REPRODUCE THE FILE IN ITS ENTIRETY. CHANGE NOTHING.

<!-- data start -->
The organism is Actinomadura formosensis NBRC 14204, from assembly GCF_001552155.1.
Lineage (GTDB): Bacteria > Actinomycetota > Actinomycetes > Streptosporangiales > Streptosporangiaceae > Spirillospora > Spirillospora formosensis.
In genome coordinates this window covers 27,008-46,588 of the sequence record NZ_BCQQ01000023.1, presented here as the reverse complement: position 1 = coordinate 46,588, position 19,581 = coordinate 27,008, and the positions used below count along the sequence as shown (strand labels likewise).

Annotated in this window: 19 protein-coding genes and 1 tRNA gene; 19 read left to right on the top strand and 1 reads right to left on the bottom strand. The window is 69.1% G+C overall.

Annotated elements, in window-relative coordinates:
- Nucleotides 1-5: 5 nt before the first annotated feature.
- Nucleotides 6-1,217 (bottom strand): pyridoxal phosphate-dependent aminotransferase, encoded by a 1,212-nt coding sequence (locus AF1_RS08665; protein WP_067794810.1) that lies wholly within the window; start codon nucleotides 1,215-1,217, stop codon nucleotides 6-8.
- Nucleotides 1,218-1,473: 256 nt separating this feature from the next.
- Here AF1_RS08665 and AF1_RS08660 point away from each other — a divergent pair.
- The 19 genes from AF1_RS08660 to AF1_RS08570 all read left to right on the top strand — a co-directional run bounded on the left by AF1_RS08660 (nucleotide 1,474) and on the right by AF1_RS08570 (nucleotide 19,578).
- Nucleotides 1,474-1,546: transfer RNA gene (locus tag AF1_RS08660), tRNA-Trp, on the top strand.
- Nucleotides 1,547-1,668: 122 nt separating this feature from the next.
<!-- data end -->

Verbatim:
The organism is Actinomadura formosensis NBRC 14204, from assembly GCF_001552155.1.
Lineage (GTDB): Bacteria > Actinomycetota > Actinomycetes > Streptosporangiales > Streptosporangiaceae > Spirillospora > Spirillospora formosensis.
In genome coordinates this window covers 27,008-46,588 of the sequence record NZ_BCQQ01000023.1, presented here as the reverse complement: position 1 = coordinate 46,588, position 19,581 = coordinate 27,008, and the positions used below count along the sequence as shown (strand labels likewise).

Annotated in this window: 19 protein-coding genes and 1 tRNA gene; 19 read left to right on the top strand and 1 reads right to left on the bottom strand. The window is 69.1% G+C overall.

Annotated elements, in window-relative coordinates:
- Nucleotides 1-5: 5 nt before the first annotated feature.
- Nucleotides 6-1,217 (bottom strand): pyridoxal phosphate-dependent aminotransferase, encoded by a 1,212-nt coding sequence (locus AF1_RS08665; protein WP_067794810.1) that lies wholly within the window; start codon nucleotides 1,215-1,217, stop codon nucleotides 6-8.
- Nucleotides 1,218-1,473: 256 nt separating this feature from the next.
- Here AF1_RS08665 and AF1_RS08660 point away from each other — a divergent pair.
- The 19 genes from AF1_RS08660 to AF1_RS08570 all read left to right on the top strand — a co-directional run bounded on the left by AF1_RS08660 (nucleotide 1,474) and on the right by AF1_RS08570 (nucleotide 19,578).
- Nucleotides 1,474-1,546: transfer RNA gene (locus tag AF1_RS08660), tRNA-Trp, on the top strand.
- Nucleotides 1,547-1,668: 122 nt separating this feature from the next.